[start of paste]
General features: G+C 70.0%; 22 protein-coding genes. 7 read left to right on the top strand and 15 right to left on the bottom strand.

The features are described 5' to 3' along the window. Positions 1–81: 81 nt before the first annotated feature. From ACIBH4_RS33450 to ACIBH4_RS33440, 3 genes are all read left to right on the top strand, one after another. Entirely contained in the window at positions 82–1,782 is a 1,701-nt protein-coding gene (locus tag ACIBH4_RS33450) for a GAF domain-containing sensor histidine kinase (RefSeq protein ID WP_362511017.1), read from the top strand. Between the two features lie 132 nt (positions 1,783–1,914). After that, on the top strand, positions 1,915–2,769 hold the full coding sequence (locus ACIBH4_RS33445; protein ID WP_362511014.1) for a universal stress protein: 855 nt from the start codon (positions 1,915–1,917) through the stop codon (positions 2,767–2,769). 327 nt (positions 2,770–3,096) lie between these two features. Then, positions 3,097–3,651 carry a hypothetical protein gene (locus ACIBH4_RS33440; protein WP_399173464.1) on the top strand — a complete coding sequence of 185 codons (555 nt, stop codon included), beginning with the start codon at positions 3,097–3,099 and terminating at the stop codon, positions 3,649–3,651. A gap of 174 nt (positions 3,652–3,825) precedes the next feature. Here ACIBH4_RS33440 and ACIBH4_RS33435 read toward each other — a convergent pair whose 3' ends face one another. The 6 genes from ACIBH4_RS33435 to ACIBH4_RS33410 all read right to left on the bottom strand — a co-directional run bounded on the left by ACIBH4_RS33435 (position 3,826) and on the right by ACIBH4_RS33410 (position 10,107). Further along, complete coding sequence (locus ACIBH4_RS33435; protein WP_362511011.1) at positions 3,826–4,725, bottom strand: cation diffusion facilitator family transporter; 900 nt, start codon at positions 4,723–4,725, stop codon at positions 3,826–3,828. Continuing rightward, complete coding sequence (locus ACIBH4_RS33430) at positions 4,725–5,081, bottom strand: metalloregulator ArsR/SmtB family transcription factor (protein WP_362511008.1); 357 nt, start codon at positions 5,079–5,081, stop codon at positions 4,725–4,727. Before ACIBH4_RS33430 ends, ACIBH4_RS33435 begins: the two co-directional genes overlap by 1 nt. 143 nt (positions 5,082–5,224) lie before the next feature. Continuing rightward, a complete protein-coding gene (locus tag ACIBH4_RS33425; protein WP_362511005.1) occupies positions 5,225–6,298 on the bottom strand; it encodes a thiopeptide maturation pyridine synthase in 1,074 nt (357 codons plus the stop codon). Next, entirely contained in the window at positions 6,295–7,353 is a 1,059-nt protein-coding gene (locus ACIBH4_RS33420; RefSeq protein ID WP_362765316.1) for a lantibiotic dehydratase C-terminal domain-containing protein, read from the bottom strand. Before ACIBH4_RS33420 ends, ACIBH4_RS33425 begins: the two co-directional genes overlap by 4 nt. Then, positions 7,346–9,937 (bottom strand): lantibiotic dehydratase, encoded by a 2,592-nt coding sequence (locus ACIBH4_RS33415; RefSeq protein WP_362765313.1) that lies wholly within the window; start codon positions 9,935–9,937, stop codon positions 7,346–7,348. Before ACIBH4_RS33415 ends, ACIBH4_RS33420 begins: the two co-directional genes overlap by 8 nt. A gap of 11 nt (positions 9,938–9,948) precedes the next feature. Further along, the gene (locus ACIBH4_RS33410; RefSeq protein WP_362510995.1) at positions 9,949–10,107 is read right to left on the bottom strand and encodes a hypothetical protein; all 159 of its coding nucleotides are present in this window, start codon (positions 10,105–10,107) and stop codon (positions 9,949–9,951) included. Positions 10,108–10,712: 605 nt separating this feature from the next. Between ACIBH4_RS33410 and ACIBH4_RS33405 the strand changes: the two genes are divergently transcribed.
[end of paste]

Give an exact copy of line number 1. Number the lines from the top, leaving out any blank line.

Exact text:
General features: G+C 70.0%; 22 protein-coding genes. 7 read left to right on the top strand and 15 right to left on the bottom strand.